5. Lex Luthor
Pretty much the original uber-villain, Lex Luthor was the unlikely antagonist to Superman and Lex was nothing more than a bald business guy who just really didn't like the Man of Steel (an earlier origin story for Luthor revealed that it was Superman's fault he went bald, and THAT was his motivation for hating Supes). Sure, he was a charismatic, ultra-wealthy genius (who briefly served as President of the United States), but fate certainly dealt him a much different hand than it dealt Kal-El. Luthor has tried a myriad of techniques to defeat his nemesis kryptonite everything, creating Bizarro and Metallo, an Orange Lantern ring, etc. but has never quite made it. The beauty is that Lex thinks he's the hero Superman is an ultra-powerful alien that could rule the world if he decided he felt like it, whereas Lex uses his superior intellect to develop new technologies and is, ya know, a human being from Earth. So the next time one of your relatives starts complaining about immigrants, just remember they're basically channeling Lex Luthor.
4. Dr. Doom
Another supergenius on this list of villains, Dr. Victor von Doom, ruler of Latveria, has served as the chief antagonist to the Fantastic Four since almost their very beginning. His primary adversary, though, has always been Reed Richards (aka Stretch-Guy) the only person in the Marvel universe Doom fears may be more intelligent than himself. His desperate pride has always been his greatest flaw he needs to be worshipped, feared, and respected by all. Although one would imagine a man covered in metallic armor would inspire more fear and awe than a guy in metallic armor covered in a green slanket.
Venom is a nightmare version of Spider-Man it looks very similar to Spidey, but with enormous muscles, a mouth filled with sharp fangs, and a huge slobbering tongue always being waved around. Born after Spider-Man rejected the alien symbiote and it attached itself to Eddie Brock, it fused two beings that already hated Spider-Man into a single entity that REALLY hated Spider-Man. What's great about Venom is it represents another of Peter's failings in regards to the ol "With great power comes great responsibility" maxim Peter was exposed to even greater power with the symbiote, which he abused and allowed himself to lose control. As a result, he spurned the symbiote entirely, making himself responsible for the creation of his own villain as well as its offspring, Carnage. With all of the destruction and death the symbiotes have caused, it all weighs on the conscience of poor Peter Parker, who just wanted to win some wrestling money.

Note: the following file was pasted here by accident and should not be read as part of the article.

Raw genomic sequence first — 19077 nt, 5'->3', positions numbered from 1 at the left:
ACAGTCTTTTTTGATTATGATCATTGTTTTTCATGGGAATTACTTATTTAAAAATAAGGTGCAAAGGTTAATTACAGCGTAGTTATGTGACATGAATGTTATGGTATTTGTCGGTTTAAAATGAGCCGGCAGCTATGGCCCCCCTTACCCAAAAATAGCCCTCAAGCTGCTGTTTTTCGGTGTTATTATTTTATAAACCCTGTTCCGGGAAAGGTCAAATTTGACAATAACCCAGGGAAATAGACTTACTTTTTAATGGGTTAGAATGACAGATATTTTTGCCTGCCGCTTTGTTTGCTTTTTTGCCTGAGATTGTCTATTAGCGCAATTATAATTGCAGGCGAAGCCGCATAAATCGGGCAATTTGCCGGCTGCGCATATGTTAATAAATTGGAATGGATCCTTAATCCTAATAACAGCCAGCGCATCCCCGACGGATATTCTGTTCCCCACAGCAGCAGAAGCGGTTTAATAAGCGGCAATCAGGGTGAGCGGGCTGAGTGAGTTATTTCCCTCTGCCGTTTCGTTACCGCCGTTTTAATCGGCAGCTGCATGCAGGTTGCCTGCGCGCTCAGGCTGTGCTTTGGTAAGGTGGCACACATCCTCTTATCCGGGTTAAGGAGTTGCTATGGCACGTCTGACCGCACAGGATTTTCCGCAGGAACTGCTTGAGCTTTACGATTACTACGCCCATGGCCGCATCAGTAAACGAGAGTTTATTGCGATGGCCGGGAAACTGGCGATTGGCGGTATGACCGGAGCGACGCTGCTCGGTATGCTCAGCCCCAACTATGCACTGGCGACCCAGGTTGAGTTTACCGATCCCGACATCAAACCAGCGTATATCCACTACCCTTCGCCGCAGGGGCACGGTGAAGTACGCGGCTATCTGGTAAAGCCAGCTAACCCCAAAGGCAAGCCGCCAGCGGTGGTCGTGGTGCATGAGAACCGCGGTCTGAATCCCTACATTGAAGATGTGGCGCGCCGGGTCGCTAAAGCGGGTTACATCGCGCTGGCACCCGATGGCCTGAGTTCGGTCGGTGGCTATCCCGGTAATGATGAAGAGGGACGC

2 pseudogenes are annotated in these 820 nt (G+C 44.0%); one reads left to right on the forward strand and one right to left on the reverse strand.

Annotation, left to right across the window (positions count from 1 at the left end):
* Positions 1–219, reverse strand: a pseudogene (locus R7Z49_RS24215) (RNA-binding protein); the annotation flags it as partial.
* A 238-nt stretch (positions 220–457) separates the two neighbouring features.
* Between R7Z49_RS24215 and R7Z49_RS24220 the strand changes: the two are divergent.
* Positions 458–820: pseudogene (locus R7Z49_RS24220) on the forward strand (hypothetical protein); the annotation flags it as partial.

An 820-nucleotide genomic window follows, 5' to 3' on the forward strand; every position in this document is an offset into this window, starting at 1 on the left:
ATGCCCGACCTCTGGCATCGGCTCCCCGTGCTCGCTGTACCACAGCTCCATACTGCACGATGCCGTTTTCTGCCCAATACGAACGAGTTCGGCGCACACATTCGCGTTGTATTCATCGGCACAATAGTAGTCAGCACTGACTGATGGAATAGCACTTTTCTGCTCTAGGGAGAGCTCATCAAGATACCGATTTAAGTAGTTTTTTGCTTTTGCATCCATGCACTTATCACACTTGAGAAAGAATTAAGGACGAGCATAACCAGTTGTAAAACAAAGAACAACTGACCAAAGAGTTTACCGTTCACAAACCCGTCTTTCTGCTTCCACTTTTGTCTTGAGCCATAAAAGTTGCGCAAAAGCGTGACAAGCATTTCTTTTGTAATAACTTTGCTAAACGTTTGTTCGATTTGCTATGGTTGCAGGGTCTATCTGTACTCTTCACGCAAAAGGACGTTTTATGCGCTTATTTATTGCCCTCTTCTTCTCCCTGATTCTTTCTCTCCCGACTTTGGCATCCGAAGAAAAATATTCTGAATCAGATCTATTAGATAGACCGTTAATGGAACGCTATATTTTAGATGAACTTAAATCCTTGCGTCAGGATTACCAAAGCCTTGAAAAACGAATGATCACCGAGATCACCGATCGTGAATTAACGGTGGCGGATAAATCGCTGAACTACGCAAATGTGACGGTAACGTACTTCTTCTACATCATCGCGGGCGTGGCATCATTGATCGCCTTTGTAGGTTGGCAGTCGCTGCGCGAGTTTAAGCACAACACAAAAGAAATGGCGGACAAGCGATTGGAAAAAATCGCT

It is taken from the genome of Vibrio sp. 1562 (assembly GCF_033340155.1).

There are probably the most obvious parallels between real world social issues and comic book stories in X-Men where mutants are stand-ins for any oppressed group throughout time. All oppressed groups will stand up for themselves after years of discrimination, and usually they will rally around a strong leader who wants to institute some lasting change in the case of the mutants in X-Men, that person is Magneto, and the lasting change is "murder all non-mutants." Magneto suffered oppression even before his mutanthood, as a Jewish survivor of the Holocaust, so he knew the depths of humanity's potential for outright hatred to anyone viewed as 'different.' And, in practice, his philosophy seems a lot more likely than Xavier's belief that humans and mutants can just get along humans are probably never going to warm to a species that so wildly outpowers them in every regard, where individual mutants could singlehandedly destroy the entire planet. Over the years, he crossed over into outright villainy in trying to achieve his goals notably, he's torn out Wolverine's adamantium from his skeleton but he's always been understandable in a way few villains are. Humans have committed some horrible acts against mutants in the X-Men universe it's hard not to root for Magneto sometimes. You gotta feel at least a little bit of sympathy for him for having to wear that stupid bucket on his head.
The Joker doesn't have any interest in money, power, fame, respect, or even life. The Clown Prince of Crime has one interest: Batman. The two are distorted reflections of one another, which the Joker sees a lot more clearly than Batman. But whereas the Joker has accepted and reveled in madness, Batman refuses, despite the ample evidence he's a billionaire who dresses up like a bat and beats up thugs half to death, which isn't exactly what most sane people would do in his situation. The Joker's specific goals have varied over the years to drive various people insane, to murder as many people as possible (including the Jason Todd incarnation of Robin temporarily, at least), or to indiscriminately cause destruction. And that's what makes the Joker Batman's and, all of comics, apparently greatest villain: he's unpredictable and unrelenting, with little or no concern for himself, because this is all a joke to him. None of it really matters. While everyone else worries about the gravity of the horrible situations comic books find themselves in, the Joker's in the corner, laughing.
Except in the Christopher Nolan movies, where he was put in jail and never heard from again.